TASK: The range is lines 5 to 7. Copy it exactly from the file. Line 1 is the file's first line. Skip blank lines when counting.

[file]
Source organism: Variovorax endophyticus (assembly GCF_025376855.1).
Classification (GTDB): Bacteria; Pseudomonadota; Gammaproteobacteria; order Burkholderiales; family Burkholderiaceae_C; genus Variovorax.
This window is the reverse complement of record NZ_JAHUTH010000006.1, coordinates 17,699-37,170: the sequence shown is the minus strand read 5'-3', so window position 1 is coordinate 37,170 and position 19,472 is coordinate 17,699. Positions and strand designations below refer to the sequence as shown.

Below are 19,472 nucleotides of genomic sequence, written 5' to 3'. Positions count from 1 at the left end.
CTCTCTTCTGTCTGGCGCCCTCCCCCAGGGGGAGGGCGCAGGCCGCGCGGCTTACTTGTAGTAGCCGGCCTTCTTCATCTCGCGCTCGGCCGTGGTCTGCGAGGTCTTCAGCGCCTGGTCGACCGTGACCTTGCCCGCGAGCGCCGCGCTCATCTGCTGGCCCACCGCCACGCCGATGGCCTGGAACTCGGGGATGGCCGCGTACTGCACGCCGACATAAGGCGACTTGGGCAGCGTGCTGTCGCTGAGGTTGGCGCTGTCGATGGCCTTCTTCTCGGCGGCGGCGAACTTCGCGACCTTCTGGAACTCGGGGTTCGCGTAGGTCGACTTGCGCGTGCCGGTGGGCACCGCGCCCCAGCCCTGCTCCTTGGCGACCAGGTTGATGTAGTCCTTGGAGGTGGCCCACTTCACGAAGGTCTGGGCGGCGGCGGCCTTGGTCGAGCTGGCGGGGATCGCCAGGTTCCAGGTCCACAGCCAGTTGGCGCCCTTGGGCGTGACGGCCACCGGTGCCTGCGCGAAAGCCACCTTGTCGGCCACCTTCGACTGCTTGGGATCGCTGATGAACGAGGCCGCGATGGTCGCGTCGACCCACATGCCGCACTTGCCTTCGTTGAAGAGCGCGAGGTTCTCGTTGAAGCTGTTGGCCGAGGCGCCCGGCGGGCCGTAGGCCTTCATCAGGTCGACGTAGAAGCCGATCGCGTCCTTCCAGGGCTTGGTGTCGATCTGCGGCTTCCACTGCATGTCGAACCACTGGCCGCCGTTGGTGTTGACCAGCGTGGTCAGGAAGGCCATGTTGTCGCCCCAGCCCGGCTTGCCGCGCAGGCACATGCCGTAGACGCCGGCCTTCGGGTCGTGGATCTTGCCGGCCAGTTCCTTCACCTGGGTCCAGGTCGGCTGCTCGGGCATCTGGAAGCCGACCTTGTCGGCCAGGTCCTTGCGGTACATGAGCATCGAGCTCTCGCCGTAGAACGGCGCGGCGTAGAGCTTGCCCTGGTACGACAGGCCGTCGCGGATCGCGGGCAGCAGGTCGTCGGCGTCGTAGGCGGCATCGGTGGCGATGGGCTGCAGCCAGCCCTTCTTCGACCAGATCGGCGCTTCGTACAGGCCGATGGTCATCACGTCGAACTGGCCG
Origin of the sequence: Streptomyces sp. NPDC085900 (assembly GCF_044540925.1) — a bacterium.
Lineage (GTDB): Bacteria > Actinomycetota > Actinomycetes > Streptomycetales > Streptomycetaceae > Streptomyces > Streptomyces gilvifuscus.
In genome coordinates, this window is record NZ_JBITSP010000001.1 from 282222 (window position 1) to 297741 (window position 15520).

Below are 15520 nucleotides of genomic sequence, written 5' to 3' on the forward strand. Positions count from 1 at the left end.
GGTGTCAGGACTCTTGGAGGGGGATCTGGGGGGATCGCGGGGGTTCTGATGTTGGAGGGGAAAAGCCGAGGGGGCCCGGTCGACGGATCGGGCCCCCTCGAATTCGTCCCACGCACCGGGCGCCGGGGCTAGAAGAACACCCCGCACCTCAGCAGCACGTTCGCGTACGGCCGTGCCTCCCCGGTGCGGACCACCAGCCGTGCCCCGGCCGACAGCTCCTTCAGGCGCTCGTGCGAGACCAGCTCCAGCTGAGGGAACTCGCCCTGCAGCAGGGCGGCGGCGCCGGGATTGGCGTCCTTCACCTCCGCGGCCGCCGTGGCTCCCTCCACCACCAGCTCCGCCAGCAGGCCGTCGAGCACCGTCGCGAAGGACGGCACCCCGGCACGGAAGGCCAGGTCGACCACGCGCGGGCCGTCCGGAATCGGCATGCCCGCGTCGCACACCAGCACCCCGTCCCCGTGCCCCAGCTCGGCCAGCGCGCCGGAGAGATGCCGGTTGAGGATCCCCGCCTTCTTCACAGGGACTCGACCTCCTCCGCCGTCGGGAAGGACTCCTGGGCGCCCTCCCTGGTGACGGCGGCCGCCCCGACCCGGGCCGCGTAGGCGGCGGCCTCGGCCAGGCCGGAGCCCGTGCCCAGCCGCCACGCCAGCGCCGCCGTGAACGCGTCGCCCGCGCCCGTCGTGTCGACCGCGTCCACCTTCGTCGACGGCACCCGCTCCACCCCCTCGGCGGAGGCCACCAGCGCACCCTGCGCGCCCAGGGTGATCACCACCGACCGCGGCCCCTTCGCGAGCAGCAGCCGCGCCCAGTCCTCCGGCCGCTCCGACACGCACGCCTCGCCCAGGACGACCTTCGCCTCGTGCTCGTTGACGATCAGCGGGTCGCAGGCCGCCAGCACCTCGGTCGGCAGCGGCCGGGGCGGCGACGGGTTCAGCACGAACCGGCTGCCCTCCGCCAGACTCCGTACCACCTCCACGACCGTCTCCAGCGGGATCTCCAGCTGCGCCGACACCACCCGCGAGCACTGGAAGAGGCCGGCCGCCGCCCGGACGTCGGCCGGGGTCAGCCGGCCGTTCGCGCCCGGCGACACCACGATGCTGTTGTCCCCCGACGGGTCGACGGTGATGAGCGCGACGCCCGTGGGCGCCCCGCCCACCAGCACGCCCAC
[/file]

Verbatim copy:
CTCTCTTCTGTCTGGCGCCCTCCCCCAGGGGGAGGGCGCAGGCCGCGCGGCTTACTTGTAGTAGCCGGCCTTCTTCATCTCGCGCTCGGCCGTGGTCTGCGAGGTCTTCAGCGCCTGGTCGACCGTGACCTTGCCCGCGAGCGCCGCGCTCATCTGCTGGCCCACCGCCACGCCGATGGCCTGGAACTCGGGGATGGCCGCGTACTGCACGCCGACATAAGGCGACTTGGGCAGCGTGCTGTCGCTGAGGTTGGCGCTGTCGATGGCCTTCTTCTCGGCGGCGGCGAACTTCGCGACCTTCTGGAACTCGGGGTTCGCGTAGGTCGACTTGCGCGTGCCGGTGGGCACCGCGCCCCAGCCCTGCTCCTTGGCGACCAGGTTGATGTAGTCCTTGGAGGTGGCCCACTTCACGAAGGTCTGGGCGGCGGCGGCCTTGGTCGAGCTGGCGGGGATCGCCAGGTTCCAGGTCCACAGCCAGTTGGCGCCCTTGGGCGTGACGGCCACCGGTGCCTGCGCGAAAGCCACCTTGTCGGCCACCTTCGACTGCTTGGGATCGCTGATGAACGAGGCCGCGATGGTCGCGTCGACCCACATGCCGCACTTGCCTTCGTTGAAGAGCGCGAGGTTCTCGTTGAAGCTGTTGGCCGAGGCGCCCGGCGGGCCGTAGGCCTTCATCAGGTCGACGTAGAAGCCGATCGCGTCCTTCCAGGGCTTGGTGTCGATCTGCGGCTTCCACTGCATGTCGAACCACTGGCCGCCGTTGGTGTTGACCAGCGTGGTCAGGAAGGCCATGTTGTCGCCCCAGCCCGGCTTGCCGCGCAGGCACATGCCGTAGACGCCGGCCTTCGGGTCGTGGATCTTGCCGGCCAGTTCCTTCACCTGGGTCCAGGTCGGCTGCTCGGGCATCTGGAAGCCGACCTTGTCGGCCAGGTCCTTGCGGTACATGAGCATCGAGCTCTCGCCGTAGAACGGCGCGGCGTAGAGCTTGCCCTGGTACGACAGGCCGTCGCGGATCGCGGGCAGCAGGTCGTCGGCGTCGTAGGCGGCATCGGTGGCGATGGGCTGCAGCCAGCCCTTCTTCGACCAGATCGGCGCTTCGTACAGGCCGATGGTCATCACGTCGAACTGGCCG
Origin of the sequence: Streptomyces sp. NPDC085900 (assembly GCF_044540925.1) — a bacterium.
Lineage (GTDB): Bacteria > Actinomycetota > Actinomycetes > Streptomycetales > Streptomycetaceae > Streptomyces > Streptomyces gilvifuscus.